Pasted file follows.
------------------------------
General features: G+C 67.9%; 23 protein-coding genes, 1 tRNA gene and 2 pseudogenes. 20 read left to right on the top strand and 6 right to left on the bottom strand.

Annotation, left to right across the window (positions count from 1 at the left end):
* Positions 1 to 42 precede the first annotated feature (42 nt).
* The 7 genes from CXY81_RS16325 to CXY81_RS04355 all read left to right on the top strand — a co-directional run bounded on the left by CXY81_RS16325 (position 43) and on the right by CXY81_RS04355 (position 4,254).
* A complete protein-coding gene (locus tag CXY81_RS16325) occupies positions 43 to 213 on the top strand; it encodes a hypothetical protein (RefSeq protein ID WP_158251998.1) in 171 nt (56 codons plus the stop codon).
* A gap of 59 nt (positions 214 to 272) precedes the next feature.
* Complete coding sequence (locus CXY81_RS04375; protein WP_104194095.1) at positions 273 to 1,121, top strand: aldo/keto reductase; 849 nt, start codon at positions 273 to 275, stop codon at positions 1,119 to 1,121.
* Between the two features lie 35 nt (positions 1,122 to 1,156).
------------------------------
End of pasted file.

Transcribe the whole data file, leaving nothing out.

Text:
General features: G+C 67.9%; 23 protein-coding genes, 1 tRNA gene and 2 pseudogenes. 20 read left to right on the top strand and 6 right to left on the bottom strand.

Annotation, left to right across the window (positions count from 1 at the left end):
* Positions 1 to 42 precede the first annotated feature (42 nt).
* The 7 genes from CXY81_RS16325 to CXY81_RS04355 all read left to right on the top strand — a co-directional run bounded on the left by CXY81_RS16325 (position 43) and on the right by CXY81_RS04355 (position 4,254).
* A complete protein-coding gene (locus tag CXY81_RS16325) occupies positions 43 to 213 on the top strand; it encodes a hypothetical protein (RefSeq protein ID WP_158251998.1) in 171 nt (56 codons plus the stop codon).
* A gap of 59 nt (positions 214 to 272) precedes the next feature.
* Complete coding sequence (locus CXY81_RS04375; protein WP_104194095.1) at positions 273 to 1,121, top strand: aldo/keto reductase; 849 nt, start codon at positions 273 to 275, stop codon at positions 1,119 to 1,121.
* Between the two features lie 35 nt (positions 1,122 to 1,156).